Let me begin by saying the following advice and demonstrations are not guarantees that you won’t fall and break something, but maybe if you do start to fall you’ll remember what you heard and saw and … things won’t be as bad as they might have been.

An icy path
No safe passage on this icy path

I thought about them as I practically tiptoed across my icy driveway the other morning. I even talked out loud to myself. “If you start to fall backward, bend your knees, Diane. Sideways, tuck in your arm.”

Wish I knew that a few years ago when I took a bad fall and landed hard on my butt. Compression fracture in my back. Or when I was roller skating and tried to break a fall, only I broke my left wrist instead (yes I was wearing wrist guards, and knee and elbow pads and a helmet). I do not want to see any more such accidents in my future.

I got the tips when I visited Maine Strong Balance Center recently to talk with physical therapist Jason Adour about maintaining strength and balance as we age and preventing falls. He and Kathleen Morlock, an intern at the Center, went several steps further and demonstrated how to fall — the right or safer way.

Falling backward

A key to protecting yourself when you fall backward is to bend your knees.

If you fall directly on your buttocks with your legs straight, there are quite a few forces that are carried through the hips, so this is one way to have a hip injury or a hip fracture or a compression fracture in your back. As you land directly on your buttocks, those forces are carried up through the vertebral bodies in your back. You can cut down about 44% of the impact forces just by bending your knees.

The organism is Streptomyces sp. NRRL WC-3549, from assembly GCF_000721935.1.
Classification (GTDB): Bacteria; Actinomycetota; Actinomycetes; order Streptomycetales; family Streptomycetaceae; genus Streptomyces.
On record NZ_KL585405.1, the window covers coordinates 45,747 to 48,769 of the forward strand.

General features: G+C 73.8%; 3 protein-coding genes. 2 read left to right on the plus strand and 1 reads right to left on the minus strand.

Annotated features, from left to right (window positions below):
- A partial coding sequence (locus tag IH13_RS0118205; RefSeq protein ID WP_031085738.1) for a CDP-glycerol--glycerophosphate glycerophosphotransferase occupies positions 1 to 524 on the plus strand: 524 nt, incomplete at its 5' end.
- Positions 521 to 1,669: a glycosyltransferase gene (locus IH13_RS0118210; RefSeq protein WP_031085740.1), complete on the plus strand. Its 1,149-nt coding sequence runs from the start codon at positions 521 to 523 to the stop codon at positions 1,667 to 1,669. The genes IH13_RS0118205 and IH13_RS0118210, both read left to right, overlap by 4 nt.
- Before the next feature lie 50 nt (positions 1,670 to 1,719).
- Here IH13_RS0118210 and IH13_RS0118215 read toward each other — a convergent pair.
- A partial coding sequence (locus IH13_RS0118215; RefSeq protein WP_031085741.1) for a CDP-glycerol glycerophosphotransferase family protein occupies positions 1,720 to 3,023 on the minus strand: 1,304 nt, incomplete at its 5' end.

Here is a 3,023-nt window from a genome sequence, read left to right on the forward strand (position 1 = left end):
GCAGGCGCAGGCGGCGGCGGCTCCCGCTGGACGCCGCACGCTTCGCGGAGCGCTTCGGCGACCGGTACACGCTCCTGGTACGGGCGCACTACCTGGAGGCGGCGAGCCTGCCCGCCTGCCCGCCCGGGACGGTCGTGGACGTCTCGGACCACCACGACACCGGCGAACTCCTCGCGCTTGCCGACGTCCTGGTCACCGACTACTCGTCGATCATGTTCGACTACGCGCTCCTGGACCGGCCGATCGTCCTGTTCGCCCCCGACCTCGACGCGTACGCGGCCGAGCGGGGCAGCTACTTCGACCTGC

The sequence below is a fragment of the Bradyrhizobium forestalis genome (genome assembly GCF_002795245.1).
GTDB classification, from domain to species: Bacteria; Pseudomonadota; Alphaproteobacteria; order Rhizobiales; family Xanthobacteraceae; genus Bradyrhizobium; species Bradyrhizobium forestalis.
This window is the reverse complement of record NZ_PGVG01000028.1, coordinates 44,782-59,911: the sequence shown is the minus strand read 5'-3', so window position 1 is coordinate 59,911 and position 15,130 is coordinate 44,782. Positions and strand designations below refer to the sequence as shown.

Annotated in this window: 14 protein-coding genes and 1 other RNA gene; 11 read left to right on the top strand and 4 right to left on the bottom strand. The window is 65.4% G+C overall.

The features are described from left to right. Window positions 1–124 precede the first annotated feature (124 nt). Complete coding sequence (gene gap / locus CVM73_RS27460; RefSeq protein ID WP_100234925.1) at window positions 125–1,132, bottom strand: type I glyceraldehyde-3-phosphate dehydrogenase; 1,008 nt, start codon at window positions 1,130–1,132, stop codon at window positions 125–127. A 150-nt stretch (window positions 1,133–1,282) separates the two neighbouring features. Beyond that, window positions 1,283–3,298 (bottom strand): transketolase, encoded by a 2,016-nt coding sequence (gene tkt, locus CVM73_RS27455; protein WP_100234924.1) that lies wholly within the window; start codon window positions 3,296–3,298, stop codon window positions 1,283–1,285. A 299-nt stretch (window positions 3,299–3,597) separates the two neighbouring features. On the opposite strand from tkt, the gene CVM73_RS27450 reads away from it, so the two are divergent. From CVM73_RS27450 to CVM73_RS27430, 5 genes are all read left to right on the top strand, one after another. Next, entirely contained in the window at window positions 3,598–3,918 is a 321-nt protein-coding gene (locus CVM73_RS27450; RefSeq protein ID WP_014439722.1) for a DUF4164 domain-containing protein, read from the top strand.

Jason Adour/Physical Therapist

Falling sideways

If you fall sideways, it’s your elbow should think about.

It really comes down to pressure. Instead of just hitting with your hand straight and absorbing all of those pressures in the wrist and shoulder, by bending your elbow and rolling with it, you can sort of dissipate those forces.

Jason Adour

As we age, the risk of falling and breaking your wrist or hip, in particular, increases. So does the fear of falling. That’s why it’s important to be as strong as possible and able to keep your balance. In a future blog post, Jason will show us some balance tests and tips.

I try to work on my own strength and balance by working out with Andy, my personal trainer, doing yoga, and walking. What do you do?